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Xi Jinping's plan

By Brian Hennessy - posted Wednesday, 1 April 2015


China's president, Xi Jinping, is an enigma.

On the one hand he presents as a modern leader who many hope will guide his nation away from the social and political strictures of a command economy toward a more open society.

On the other hand, he appears to be buttressing the Chinese Communist Party (CCP) against any change which might threaten its power and control.

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What is going on here?

Corruption

Yes, President Xi is making an effort to tackle corruption. And not before time. This cancer is eating away at the authority of the CCP as it siphons off communal wealth into the hands of a greedy cadre. The question is: how serious is he about rooting out this evil?

The people know that a corrupt oligarchy runs the country, and they are fed up with its self-serving behaviour. In fact, if they had to choose between either democracy or a corruption-free government, they would probably choose the latter.

But an anti-corruption drive is nothing new. It's just another name for an old fashioned political purge.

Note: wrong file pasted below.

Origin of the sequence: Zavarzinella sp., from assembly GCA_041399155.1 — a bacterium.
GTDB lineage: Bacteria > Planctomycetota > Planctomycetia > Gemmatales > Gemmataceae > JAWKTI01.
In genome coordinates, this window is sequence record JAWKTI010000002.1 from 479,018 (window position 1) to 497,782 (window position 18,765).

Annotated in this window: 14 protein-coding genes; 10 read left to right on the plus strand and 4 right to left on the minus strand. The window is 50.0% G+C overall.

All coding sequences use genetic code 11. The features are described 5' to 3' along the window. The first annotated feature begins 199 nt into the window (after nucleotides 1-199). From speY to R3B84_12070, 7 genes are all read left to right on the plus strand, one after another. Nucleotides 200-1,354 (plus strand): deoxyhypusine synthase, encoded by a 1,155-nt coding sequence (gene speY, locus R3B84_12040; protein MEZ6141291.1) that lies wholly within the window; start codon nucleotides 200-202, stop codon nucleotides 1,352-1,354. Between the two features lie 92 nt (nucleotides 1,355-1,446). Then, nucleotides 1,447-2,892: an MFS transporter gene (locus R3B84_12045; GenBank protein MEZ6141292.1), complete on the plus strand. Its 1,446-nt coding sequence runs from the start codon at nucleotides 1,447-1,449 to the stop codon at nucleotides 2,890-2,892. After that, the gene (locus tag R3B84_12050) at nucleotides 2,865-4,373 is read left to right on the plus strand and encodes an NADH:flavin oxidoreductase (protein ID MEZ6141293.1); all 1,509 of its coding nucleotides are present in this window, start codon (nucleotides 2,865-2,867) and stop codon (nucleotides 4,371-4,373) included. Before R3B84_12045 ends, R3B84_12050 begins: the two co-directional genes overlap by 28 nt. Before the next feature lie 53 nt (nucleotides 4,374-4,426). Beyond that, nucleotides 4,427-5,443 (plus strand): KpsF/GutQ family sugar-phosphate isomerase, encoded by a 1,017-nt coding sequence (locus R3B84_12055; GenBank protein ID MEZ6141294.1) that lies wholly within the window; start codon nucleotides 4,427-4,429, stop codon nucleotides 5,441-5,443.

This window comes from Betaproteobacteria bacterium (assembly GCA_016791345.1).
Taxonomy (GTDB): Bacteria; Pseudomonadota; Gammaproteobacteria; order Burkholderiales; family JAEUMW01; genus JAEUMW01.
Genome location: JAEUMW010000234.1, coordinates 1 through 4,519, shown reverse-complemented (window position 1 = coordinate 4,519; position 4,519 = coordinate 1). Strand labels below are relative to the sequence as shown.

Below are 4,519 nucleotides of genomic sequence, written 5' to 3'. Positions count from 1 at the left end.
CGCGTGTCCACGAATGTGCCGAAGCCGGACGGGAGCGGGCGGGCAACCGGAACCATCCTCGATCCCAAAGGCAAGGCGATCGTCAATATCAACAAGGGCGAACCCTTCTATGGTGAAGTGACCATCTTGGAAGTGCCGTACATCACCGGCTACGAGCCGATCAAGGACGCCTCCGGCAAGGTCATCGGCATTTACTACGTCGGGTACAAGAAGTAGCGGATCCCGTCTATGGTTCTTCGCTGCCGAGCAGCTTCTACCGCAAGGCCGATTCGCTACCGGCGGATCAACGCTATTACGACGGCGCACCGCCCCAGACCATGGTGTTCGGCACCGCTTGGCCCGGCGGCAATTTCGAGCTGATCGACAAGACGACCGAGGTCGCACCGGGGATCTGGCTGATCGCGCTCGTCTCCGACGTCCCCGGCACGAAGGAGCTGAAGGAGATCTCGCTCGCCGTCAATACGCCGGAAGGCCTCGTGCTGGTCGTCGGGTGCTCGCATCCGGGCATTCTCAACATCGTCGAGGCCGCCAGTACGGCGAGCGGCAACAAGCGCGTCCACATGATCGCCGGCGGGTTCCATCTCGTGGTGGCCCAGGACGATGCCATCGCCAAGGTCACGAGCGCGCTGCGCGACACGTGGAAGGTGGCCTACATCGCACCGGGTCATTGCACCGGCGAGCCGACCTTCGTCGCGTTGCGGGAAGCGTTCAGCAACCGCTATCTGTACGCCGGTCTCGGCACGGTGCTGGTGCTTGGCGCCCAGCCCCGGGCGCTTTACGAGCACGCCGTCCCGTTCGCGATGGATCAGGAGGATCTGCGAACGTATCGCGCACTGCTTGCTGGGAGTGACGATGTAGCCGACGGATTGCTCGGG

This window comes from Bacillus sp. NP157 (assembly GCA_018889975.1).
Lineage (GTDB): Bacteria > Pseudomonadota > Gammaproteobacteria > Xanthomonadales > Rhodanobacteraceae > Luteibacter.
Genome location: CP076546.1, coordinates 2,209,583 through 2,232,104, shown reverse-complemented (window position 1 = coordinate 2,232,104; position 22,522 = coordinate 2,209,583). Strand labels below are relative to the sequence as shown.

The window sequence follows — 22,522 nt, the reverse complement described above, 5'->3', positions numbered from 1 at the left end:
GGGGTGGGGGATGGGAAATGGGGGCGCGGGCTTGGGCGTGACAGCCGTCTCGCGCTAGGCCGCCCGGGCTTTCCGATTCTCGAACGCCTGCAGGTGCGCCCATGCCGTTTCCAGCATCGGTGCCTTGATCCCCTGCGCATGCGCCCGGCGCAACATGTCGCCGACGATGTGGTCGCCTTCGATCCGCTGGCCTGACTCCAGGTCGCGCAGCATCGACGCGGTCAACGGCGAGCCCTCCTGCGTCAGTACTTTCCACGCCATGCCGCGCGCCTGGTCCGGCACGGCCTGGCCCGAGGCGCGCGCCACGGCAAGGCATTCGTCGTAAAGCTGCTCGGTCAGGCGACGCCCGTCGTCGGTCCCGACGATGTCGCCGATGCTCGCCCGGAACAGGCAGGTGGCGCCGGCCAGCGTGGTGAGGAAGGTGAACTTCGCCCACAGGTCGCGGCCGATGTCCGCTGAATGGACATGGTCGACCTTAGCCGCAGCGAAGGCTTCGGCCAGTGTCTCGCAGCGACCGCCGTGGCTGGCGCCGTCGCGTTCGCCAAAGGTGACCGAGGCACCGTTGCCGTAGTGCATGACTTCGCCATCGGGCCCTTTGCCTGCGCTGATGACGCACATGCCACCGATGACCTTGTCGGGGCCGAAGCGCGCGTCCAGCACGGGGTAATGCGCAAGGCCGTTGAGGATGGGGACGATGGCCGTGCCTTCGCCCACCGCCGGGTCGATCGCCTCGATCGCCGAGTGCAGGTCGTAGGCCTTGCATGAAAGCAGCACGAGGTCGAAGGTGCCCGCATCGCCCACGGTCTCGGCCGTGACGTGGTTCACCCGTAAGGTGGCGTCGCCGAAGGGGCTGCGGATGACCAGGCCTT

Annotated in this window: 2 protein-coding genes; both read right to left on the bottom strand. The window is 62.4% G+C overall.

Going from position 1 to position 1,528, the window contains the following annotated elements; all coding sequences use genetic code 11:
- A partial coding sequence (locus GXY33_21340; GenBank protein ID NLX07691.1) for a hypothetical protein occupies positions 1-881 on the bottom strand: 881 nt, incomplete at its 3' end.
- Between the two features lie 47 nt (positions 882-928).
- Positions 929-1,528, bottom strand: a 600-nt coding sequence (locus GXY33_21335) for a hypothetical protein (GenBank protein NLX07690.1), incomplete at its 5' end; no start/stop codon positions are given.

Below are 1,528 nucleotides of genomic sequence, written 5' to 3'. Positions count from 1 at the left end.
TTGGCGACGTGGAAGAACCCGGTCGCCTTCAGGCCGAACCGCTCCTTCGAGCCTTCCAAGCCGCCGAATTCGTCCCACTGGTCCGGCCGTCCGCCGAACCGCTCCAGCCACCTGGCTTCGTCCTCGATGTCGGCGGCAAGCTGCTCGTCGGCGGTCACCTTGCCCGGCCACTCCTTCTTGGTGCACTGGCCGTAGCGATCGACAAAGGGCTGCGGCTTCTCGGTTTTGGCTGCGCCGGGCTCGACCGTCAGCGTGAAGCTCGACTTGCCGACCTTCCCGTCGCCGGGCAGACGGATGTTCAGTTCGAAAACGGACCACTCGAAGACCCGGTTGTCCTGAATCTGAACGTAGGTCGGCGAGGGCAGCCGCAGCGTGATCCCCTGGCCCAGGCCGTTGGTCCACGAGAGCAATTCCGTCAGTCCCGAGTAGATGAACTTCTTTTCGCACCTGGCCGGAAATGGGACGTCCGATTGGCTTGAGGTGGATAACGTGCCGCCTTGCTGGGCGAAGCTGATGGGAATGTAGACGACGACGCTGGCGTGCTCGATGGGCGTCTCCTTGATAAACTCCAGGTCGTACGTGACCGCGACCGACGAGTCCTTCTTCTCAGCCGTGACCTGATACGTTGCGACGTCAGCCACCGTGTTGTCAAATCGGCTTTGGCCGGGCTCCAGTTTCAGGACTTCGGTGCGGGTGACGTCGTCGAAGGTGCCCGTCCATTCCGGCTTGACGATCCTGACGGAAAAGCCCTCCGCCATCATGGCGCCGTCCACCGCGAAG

For example, this is how previous president Hu Jintau got rid of his factional enemy from Shanghai, Party Secretary Chen Liangyu. Hu's predecessor Zhang Zemin did the same thing with a troublesome mayor of Beijing, Chen Xitong.

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And recently in Chongqing, newly appointed Party Secretary Bo Xilai instigated a corruption clean-up which netted the police chief Wen Qiang and a dozen or so local mafia bosses (all executed). Government heads rolled, corrupt businessmen were jailed and their assets confiscated. In one fell swoop, Bo removed his enemies, pocketed their wealth, and created his own power-base (which collapsed later after he over-reached himself).

And now it's Xi Jinping's turn. His popular anti-corruption drive is removing his factional enemies (e.g., Zhou Yongkang) and usurping their power-bases (e.g., the petro-chemical industry and the Peoples Liberation Army).

There is nothing new about this type of behaviour. In China, this is how new leaders consolidate their position.

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About the Author

Brian is an Australian author, educator, and psychologist who lived in China for ten years. These days he divides his time between both countries.

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